3. Droids don’t know squat about the Force.
After arriving at Polis Massa, Padmé is immediately taken to the medical ward. She is directly cared for by medical droids, with Polis Massans supervising the effort.
Let’s get one thing straight for all time: droids cannot feel the Force; droids cannot interact with the Force; droids do not understand anything about the Force unless it is programmed data provided by organics.
For reasons we can’t explain, we’re losing her. That reason is the Force! We don’t know why. She’s lost the will to live. As if her connection to the Living Force was severed? Of course the droids would not be able to pick this up!!
4. “Have you ever heard the tragedy of Darth Plagueis the Wise?”
Yep. By his own admission, Palpatine learned everything his master knew, and killed him only after he could acquire nothing more. Palpatine already knew how to influence the midichlorians to create life and save people from dying.
So, as Anakin was dying from his wounds on Mustafar, the Emperor siphoned the Living Force from Padmé and brought it to Anakin. Thus, she died as he was reborn as Darth Vader.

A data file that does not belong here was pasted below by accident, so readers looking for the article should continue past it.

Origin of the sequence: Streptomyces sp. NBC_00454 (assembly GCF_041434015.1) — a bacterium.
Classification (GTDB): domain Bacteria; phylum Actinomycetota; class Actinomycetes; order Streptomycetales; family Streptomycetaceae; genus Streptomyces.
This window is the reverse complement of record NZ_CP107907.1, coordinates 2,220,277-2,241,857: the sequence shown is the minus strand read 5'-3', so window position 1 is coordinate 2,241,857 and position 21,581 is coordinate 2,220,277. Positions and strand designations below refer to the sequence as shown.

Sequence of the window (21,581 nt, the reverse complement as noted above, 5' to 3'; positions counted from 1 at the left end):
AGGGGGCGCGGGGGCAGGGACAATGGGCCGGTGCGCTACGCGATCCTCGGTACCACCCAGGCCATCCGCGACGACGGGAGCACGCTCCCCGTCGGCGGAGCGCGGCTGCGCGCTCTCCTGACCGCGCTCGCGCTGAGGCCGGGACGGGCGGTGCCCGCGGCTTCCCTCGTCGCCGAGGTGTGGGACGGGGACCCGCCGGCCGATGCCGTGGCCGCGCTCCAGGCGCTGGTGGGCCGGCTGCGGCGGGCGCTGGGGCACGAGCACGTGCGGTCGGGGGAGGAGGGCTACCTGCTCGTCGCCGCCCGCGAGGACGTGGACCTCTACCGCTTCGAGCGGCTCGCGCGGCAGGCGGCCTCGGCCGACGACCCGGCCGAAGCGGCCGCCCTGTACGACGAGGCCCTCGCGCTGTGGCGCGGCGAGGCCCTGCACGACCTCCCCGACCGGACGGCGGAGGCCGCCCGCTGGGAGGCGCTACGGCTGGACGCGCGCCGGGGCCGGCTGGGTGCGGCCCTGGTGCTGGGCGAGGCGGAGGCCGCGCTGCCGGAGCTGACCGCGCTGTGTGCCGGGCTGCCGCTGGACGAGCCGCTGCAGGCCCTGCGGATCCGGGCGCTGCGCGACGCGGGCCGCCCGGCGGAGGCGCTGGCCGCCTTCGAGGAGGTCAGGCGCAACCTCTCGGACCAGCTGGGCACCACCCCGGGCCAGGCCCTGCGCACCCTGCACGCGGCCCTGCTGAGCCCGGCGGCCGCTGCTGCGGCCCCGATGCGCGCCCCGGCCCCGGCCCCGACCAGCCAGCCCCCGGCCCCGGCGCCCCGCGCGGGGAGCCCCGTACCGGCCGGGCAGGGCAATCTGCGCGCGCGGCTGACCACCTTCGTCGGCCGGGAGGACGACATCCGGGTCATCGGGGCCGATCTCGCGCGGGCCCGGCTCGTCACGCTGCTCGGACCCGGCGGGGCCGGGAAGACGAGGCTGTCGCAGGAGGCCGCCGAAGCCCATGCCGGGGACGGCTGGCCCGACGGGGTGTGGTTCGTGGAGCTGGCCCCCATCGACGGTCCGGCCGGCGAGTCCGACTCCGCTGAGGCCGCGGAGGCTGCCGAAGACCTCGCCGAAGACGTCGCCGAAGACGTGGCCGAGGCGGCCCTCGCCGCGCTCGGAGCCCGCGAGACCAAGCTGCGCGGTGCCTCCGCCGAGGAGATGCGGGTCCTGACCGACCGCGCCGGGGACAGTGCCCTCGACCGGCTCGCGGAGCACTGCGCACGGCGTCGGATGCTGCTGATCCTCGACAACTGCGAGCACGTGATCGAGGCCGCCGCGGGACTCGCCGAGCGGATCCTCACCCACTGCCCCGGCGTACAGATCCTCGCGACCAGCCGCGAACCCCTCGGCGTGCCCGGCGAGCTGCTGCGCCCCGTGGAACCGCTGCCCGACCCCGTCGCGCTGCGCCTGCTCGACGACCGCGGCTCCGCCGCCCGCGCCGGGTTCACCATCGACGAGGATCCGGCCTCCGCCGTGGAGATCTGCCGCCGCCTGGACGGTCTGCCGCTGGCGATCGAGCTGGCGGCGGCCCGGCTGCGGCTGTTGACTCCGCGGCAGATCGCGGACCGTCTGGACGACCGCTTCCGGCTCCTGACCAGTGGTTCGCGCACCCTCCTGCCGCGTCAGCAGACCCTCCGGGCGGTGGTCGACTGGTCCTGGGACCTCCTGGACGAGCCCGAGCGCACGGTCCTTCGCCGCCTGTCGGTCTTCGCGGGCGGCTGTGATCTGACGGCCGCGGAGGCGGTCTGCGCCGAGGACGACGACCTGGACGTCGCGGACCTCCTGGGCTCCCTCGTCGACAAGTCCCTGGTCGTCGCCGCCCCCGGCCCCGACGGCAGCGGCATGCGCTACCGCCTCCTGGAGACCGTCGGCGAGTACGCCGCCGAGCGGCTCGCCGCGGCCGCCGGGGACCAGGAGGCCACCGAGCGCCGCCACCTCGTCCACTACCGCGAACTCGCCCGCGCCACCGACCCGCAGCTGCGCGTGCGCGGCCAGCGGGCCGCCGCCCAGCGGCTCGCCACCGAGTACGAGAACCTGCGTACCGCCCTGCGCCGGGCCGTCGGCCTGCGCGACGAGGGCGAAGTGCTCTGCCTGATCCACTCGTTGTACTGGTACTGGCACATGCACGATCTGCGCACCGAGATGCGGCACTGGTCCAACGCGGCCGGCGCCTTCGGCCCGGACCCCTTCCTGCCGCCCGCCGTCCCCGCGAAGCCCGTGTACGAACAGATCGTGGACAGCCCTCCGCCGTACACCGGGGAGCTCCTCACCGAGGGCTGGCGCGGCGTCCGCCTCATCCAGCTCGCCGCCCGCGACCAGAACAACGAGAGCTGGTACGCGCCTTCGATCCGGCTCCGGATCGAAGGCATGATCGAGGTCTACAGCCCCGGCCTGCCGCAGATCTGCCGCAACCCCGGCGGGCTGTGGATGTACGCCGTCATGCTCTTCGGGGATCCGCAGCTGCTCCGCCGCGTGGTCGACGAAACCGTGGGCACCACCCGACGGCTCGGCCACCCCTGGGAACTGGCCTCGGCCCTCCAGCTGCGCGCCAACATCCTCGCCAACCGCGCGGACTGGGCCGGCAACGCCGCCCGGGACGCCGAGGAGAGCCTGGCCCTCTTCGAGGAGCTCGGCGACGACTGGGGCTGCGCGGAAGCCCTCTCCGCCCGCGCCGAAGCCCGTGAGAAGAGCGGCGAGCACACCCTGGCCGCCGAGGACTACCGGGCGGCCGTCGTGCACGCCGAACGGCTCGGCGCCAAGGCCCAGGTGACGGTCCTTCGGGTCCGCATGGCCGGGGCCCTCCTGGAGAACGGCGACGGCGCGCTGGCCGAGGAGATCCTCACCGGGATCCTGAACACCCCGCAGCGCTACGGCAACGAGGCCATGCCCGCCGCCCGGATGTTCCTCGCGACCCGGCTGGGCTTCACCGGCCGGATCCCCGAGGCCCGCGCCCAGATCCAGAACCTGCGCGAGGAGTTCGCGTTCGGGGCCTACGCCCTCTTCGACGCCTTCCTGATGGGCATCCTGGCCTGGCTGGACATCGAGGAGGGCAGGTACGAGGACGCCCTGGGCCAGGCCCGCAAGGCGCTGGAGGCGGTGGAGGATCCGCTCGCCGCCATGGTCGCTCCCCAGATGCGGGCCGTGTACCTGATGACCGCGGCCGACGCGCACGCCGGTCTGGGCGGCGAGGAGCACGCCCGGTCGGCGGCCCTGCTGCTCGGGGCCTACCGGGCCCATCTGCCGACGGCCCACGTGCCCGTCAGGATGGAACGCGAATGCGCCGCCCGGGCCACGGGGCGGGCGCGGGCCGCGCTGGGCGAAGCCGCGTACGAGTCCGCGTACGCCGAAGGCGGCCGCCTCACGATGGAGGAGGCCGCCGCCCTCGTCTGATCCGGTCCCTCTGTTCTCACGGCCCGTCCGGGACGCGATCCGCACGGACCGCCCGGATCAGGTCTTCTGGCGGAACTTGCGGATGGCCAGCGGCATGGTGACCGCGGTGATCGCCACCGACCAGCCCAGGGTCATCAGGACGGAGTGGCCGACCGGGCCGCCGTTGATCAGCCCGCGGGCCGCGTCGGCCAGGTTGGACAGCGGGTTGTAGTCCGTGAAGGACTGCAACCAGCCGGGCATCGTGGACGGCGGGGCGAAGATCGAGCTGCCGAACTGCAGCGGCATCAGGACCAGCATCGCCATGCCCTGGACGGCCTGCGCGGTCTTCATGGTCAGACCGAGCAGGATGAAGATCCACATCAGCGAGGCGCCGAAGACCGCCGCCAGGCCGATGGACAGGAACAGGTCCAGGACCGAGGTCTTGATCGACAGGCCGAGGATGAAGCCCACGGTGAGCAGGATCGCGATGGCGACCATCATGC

5. “I sense Lord Vader is in danger.”
But how can Palpatine affect Padmé when she’s all the way on Polis Massa?
Even while battling Yoda, Palpatine can feel something is wrong with Anakin all the way out on Mustafar. On this day, the Emperor is at the height of his power. The dark side is strongest, completely blinding the Jedi, who are effectively fighting against a rising tide. Palpatine is having the best day of his entire life. If he is aware of Anakin on Mustafar, he is completely capable of affecting Padmé on Polis Massa.
6. “She was alive. I felt it.”
Darth Vader was set aflame, only to be reconstructed in a torturous procedure. The only thing keeping him alive, surely, was the influx of Living Force from Padmé by way of Palpatine’s dark arts. It is no mere coincidence she died at the precise time the procedure was over.